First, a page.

The self same evening fortune hither drove, the Romans are in the act of explaining.

As he to seek Serena through the woods did rove. Two druidical priests are looking on with a

Eftsoons he saw one with a naked knife, scowling air of suspicion, as if apprehen- Readie to launch her breast, and let out loved life. sive of some dangerous mysteries being con. cealed under the emblems of instruction. With that he thrusts into the thickest throng." The rude and massy trilithons indicative of In the foreground, on the bare rock, apBritish masonry are represented in the back- pears the lovely form of Serena, naked and ground. The picture, on the whole, is an bound, and the high priest, with the upinteresting and pleasing composition. lifted knife, ready to sacrifice her as an of

56. Mary Queen of Scots meeting the fering to the gods. The extreme surprise Earl of Bothwell between Stirling and Edin- and terror of the priests and attendants at burgh. Cooper, R.A.—This composition the sudden appearance of the noble and inrepresents an important occurrence in Scot- furiated warrior, armed in chain-mail, and tish history—the abduction of Mary by the his sword ready to drink their blood, together Earl of Bothwell to the castle of Dunbar. with the romantic and sequestered scenery, Mary is seated on a white steed, which

-all tend to produce a soul-thrilling and Bothwell is holding by the bridle, while he deeply-interesting picture. is making his obeisance, with the evident 79. This splendid production, by Etty, is intention, at the head of a numerous force, intended to form a companion picture to Juof taking possession of the Queen's person dith and Holofernes, which was painted by in defiance of her attendants. The artist the same artist for last year's exhibition. It has displayed the most talent in the repre- represents the maid of Judith waiting outsentation of the horses, which may perhaps side the tent of Holofernes till her mistress be considered as Cooper's favourite study. has consummated the deed that deliThe animals are finely drawn, and their ap- vered her country from its invaders. The pearance bold and spirited. The person of head and countenance of the woman, and Mary is not so prepossessing as it is usually the fine herculean forms of the sleeping represented; it wants feminine loveliness ; guards, are every way worthy the genius of and the head-dress is entirely out of charac- Etty. The chiaro-oscuro of the painting is ter with the occasion. It has all the gaiety in perfect keeping with the subject, and and lightness of the drawing-room, and lit- the deep sombre shading adds to the sotle suited for a journey over the Scottish lemnity of the composition. The picture is hills and dales in the shower-descending painted for the Scottish Academy of Fine month of April.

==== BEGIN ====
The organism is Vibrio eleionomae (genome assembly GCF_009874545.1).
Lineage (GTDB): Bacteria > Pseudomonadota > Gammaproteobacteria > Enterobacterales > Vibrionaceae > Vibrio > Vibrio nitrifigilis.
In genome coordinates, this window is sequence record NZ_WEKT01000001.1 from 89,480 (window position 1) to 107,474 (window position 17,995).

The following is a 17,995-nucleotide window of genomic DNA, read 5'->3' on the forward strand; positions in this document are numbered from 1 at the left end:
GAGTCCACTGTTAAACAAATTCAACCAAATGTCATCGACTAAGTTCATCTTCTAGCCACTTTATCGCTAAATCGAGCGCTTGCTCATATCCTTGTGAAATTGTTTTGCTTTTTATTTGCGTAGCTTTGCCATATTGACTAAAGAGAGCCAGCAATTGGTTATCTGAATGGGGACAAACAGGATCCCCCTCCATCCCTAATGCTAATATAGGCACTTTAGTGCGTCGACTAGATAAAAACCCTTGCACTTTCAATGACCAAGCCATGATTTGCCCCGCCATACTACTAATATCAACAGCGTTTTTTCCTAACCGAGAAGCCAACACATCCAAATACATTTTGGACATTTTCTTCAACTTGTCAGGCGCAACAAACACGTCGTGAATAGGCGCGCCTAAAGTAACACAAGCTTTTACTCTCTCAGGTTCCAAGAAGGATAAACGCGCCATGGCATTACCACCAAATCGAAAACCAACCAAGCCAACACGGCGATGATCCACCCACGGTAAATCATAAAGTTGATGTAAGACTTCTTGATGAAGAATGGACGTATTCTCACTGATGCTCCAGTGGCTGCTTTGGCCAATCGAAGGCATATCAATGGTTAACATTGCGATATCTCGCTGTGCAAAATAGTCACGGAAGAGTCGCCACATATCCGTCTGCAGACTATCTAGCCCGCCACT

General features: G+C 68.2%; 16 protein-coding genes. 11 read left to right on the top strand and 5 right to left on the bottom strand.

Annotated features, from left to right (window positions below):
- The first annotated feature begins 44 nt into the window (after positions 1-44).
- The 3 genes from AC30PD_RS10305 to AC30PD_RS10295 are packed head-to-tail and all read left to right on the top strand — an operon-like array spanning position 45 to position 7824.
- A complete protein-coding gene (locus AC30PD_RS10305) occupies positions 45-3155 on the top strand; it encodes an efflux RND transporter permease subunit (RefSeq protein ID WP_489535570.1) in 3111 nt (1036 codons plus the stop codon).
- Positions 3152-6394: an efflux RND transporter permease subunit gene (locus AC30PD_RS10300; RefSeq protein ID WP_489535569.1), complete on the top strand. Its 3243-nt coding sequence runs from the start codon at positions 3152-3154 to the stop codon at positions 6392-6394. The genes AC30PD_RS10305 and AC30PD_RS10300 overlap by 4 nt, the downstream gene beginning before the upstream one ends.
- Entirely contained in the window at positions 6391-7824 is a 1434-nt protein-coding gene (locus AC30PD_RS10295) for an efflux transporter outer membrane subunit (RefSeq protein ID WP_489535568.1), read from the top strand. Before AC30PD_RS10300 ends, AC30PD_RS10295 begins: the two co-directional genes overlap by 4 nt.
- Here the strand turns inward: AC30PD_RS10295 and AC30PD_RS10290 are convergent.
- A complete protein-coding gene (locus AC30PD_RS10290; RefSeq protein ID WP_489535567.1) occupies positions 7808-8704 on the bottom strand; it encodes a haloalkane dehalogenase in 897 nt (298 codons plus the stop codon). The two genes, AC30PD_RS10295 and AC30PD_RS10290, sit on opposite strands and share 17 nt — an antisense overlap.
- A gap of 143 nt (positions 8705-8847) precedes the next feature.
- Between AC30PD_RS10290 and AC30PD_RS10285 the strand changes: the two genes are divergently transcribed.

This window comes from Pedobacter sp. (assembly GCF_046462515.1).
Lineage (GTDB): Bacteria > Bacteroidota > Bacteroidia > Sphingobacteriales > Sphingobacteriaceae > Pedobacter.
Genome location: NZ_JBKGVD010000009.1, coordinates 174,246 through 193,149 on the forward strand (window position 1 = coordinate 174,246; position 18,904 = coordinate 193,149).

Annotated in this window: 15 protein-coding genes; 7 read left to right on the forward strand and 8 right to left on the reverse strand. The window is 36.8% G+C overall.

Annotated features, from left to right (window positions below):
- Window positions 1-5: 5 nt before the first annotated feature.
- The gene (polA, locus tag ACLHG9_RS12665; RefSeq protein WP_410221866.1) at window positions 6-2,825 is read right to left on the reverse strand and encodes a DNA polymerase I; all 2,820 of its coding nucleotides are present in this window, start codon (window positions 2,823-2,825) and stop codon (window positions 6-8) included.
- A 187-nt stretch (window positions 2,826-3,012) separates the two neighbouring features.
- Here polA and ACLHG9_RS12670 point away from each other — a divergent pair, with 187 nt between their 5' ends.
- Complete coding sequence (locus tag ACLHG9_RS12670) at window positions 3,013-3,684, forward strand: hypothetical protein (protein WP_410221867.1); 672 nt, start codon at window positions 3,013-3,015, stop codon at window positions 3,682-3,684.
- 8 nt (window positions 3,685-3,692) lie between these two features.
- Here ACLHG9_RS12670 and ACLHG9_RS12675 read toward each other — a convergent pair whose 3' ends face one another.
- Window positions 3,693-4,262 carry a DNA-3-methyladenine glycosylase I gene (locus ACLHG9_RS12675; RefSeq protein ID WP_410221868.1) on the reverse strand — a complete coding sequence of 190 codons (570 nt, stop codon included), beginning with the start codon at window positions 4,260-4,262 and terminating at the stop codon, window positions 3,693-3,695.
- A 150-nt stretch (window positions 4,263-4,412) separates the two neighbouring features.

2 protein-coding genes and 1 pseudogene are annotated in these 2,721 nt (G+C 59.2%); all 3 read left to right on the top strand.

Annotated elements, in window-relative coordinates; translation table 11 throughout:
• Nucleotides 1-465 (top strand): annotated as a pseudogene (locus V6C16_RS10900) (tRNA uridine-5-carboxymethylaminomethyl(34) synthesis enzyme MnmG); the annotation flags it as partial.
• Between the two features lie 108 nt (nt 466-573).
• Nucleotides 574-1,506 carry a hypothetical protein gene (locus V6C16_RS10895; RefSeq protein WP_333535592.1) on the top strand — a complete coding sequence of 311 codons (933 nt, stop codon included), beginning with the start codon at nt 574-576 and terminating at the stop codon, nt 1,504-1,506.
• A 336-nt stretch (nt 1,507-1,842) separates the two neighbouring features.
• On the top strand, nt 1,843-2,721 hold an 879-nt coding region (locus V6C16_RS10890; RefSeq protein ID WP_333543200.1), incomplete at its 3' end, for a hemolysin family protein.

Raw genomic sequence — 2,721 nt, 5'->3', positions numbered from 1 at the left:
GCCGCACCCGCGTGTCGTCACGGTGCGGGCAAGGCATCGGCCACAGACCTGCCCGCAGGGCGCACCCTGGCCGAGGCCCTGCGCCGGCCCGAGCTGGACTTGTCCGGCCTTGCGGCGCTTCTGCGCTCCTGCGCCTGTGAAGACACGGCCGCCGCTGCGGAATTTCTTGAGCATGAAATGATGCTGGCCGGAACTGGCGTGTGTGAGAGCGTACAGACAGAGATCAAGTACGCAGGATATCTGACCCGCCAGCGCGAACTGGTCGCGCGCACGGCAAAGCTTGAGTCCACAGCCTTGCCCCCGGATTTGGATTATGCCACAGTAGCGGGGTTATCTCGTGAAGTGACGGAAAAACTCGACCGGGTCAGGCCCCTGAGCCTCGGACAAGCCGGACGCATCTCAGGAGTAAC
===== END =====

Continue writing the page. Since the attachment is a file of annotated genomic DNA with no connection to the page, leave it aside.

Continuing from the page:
Arts in Edinburgh. Nos. 57 and 77 are two admirable sea- 86. Interior of a Highlander's House, by pieces by Daniell, representing the splendid Landseer, is a production well calculated to naval exploits of Adm. Collingwond with the maintain the artist's superiority in depicting enemy-first on board the Royal Sovereign, animals of the chase.' Here he has also and secondly on board the Excellent, in the given us examples of his power in painting battle off Cape St. Vincent.

objects of still life. His pencil is always 62. The Portrait of a Lady, by Wilkie, true to nature. is very striking, particularly as regards the 113. The Dinner at Mr. Page's House, fanciful head-dress with which her ladyship supposed take place in the first act of the is decorated. Portrait painting, however, is Merry Wives of Windsor. C. R. Leslie, unsuited to the genius of Wilkie. We have R.A.—Here (says a contemporary critic), heen so loug delighted with the splendid ef- the most conspicuous personages in Shakforts of his genius, that we are apt to look speare's drama are introduced as if living bewith indifference upon any production of his före us. The fat knight, Master Slender,